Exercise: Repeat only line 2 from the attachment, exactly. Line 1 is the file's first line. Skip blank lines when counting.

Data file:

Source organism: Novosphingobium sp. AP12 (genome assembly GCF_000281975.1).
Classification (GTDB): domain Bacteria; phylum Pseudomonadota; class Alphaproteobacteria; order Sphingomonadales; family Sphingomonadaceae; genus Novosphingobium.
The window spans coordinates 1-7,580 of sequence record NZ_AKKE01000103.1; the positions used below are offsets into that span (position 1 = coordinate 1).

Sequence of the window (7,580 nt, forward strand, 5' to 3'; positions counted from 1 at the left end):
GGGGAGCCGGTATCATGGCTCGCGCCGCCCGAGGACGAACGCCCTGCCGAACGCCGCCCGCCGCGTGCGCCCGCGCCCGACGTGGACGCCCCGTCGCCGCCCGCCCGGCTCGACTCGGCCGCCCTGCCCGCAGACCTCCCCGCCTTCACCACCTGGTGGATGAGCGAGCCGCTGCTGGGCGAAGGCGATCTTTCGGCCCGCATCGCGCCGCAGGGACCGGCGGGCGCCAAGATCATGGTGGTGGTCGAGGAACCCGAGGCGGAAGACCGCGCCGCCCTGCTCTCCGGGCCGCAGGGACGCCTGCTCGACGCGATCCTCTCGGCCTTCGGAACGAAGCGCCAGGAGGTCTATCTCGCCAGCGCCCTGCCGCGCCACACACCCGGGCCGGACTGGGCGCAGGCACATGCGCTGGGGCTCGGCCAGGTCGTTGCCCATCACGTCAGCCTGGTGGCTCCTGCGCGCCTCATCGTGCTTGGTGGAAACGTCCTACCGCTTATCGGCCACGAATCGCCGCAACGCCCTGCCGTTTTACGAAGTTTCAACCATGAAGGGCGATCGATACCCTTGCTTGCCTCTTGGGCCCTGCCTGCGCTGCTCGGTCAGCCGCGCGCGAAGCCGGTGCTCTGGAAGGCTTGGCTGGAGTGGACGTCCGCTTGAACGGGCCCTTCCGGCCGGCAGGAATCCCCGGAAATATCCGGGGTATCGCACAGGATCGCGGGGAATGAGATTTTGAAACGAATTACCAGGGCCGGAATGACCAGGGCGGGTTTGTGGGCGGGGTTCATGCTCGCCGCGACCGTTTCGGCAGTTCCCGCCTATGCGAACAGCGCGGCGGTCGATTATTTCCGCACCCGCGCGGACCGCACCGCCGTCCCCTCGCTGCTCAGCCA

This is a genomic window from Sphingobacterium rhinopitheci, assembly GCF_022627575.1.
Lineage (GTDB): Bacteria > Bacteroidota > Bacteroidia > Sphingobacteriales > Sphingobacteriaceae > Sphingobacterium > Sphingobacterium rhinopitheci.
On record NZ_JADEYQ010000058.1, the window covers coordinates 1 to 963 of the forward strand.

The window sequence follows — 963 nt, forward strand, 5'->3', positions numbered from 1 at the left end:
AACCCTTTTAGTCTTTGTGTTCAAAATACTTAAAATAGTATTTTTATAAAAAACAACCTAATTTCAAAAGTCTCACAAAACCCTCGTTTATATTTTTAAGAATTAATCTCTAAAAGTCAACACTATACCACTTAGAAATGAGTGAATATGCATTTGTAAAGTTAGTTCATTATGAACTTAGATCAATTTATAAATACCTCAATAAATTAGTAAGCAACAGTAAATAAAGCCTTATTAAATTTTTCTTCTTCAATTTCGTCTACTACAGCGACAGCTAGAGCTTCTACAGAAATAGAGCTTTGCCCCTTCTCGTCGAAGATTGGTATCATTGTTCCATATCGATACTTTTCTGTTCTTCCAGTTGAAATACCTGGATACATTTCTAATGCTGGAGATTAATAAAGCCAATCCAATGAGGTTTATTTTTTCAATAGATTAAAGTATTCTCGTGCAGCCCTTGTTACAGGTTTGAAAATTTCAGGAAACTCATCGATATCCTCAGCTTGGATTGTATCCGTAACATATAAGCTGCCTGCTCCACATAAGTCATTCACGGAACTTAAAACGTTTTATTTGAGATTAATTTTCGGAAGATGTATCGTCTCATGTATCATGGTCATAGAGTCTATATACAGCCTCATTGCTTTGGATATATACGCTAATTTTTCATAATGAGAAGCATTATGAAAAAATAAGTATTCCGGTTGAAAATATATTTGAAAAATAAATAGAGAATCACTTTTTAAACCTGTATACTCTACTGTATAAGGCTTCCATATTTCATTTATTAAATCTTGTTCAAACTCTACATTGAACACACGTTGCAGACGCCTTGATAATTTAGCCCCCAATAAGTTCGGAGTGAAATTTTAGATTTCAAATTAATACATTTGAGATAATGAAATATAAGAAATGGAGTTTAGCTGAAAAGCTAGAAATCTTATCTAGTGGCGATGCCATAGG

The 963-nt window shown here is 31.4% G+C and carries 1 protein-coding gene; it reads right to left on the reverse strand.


Classification (GTDB): domain Bacteria; phylum Pseudomonadota; class Alphaproteobacteria; order Sphingomonadales; family Sphingomonadaceae; genus Novosphingobium.